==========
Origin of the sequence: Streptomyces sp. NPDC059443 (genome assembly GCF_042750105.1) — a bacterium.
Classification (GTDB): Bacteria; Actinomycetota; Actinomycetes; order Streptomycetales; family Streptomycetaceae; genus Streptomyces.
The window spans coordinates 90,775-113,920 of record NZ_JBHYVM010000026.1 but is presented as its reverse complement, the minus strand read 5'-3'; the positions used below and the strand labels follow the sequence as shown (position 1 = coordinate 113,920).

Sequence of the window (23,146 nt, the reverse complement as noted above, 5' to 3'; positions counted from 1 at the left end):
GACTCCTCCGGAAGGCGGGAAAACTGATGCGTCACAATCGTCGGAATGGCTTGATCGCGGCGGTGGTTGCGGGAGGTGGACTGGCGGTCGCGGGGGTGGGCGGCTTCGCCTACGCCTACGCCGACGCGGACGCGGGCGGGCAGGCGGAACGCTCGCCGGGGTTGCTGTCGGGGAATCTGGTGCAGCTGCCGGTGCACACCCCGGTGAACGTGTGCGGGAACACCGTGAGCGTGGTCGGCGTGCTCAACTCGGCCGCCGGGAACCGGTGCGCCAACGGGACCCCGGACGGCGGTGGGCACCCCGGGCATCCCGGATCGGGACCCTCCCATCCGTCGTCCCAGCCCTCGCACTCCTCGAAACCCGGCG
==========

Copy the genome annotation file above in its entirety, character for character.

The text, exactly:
Origin of the sequence: Streptomyces sp. NPDC059443 (genome assembly GCF_042750105.1) — a bacterium.
Classification (GTDB): Bacteria; Actinomycetota; Actinomycetes; order Streptomycetales; family Streptomycetaceae; genus Streptomyces.
The window spans coordinates 90,775-113,920 of record NZ_JBHYVM010000026.1 but is presented as its reverse complement, the minus strand read 5'-3'; the positions used below and the strand labels follow the sequence as shown (position 1 = coordinate 113,920).

Sequence of the window (23,146 nt, the reverse complement as noted above, 5' to 3'; positions counted from 1 at the left end):
GACTCCTCCGGAAGGCGGGAAAACTGATGCGTCACAATCGTCGGAATGGCTTGATCGCGGCGGTGGTTGCGGGAGGTGGACTGGCGGTCGCGGGGGTGGGCGGCTTCGCCTACGCCTACGCCGACGCGGACGCGGGCGGGCAGGCGGAACGCTCGCCGGGGTTGCTGTCGGGGAATCTGGTGCAGCTGCCGGTGCACACCCCGGTGAACGTGTGCGGGAACACCGTGAGCGTGGTCGGCGTGCTCAACTCGGCCGCCGGGAACCGGTGCGCCAACGGGACCCCGGACGGCGGTGGGCACCCCGGGCATCCCGGATCGGGACCCTCCCATCCGTCGTCCCAGCCCTCGCACTCCTCGAAACCCGGCG